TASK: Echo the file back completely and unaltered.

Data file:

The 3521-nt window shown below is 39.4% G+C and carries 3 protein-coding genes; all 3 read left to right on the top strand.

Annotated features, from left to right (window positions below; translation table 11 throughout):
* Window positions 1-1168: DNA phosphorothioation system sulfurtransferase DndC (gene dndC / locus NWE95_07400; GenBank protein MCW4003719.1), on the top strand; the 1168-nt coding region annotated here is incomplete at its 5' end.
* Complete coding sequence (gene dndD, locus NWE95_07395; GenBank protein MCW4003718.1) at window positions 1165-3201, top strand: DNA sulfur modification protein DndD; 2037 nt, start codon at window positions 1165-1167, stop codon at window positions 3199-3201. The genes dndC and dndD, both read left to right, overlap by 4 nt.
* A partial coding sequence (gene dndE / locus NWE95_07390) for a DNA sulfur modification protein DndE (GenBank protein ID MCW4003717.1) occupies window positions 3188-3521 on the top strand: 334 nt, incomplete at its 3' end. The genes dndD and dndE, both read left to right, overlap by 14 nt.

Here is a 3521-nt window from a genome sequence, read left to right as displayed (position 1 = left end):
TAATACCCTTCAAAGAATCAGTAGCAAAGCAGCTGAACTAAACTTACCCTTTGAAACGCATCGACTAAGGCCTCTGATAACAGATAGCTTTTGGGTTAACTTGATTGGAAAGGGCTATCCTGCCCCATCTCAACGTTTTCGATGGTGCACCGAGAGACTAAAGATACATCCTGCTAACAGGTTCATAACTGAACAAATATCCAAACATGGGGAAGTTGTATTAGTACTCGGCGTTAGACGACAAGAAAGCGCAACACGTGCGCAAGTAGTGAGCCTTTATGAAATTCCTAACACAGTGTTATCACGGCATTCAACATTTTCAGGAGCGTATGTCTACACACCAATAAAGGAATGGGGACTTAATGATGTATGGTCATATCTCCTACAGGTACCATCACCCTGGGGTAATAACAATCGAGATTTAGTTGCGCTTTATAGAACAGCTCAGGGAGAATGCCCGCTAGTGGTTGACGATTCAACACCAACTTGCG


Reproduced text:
The 3521-nt window shown below is 39.4% G+C and carries 3 protein-coding genes; all 3 read left to right on the top strand.

Annotated features, from left to right (window positions below; translation table 11 throughout):
* Window positions 1-1168: DNA phosphorothioation system sulfurtransferase DndC (gene dndC / locus NWE95_07400; GenBank protein MCW4003719.1), on the top strand; the 1168-nt coding region annotated here is incomplete at its 5' end.
* Complete coding sequence (gene dndD, locus NWE95_07395; GenBank protein MCW4003718.1) at window positions 1165-3201, top strand: DNA sulfur modification protein DndD; 2037 nt, start codon at window positions 1165-1167, stop codon at window positions 3199-3201. The genes dndC and dndD, both read left to right, overlap by 4 nt.
* A partial coding sequence (gene dndE / locus NWE95_07390) for a DNA sulfur modification protein DndE (GenBank protein ID MCW4003717.1) occupies window positions 3188-3521 on the top strand: 334 nt, incomplete at its 3' end. The genes dndD and dndE, both read left to right, overlap by 14 nt.

Here is a 3521-nt window from a genome sequence, read left to right as displayed (position 1 = left end):
TAATACCCTTCAAAGAATCAGTAGCAAAGCAGCTGAACTAAACTTACCCTTTGAAACGCATCGACTAAGGCCTCTGATAACAGATAGCTTTTGGGTTAACTTGATTGGAAAGGGCTATCCTGCCCCATCTCAACGTTTTCGATGGTGCACCGAGAGACTAAAGATACATCCTGCTAACAGGTTCATAACTGAACAAATATCCAAACATGGGGAAGTTGTATTAGTACTCGGCGTTAGACGACAAGAAAGCGCAACACGTGCGCAAGTAGTGAGCCTTTATGAAATTCCTAACACAGTGTTATCACGGCATTCAACATTTTCAGGAGCGTATGTCTACACACCAATAAAGGAATGGGGACTTAATGATGTATGGTCATATCTCCTACAGGTACCATCACCCTGGGGTAATAACAATCGAGATTTAGTTGCGCTTTATAGAACAGCTCAGGGAGAATGCCCGCTAGTGGTTGACGATTCAACACCAACTTGCG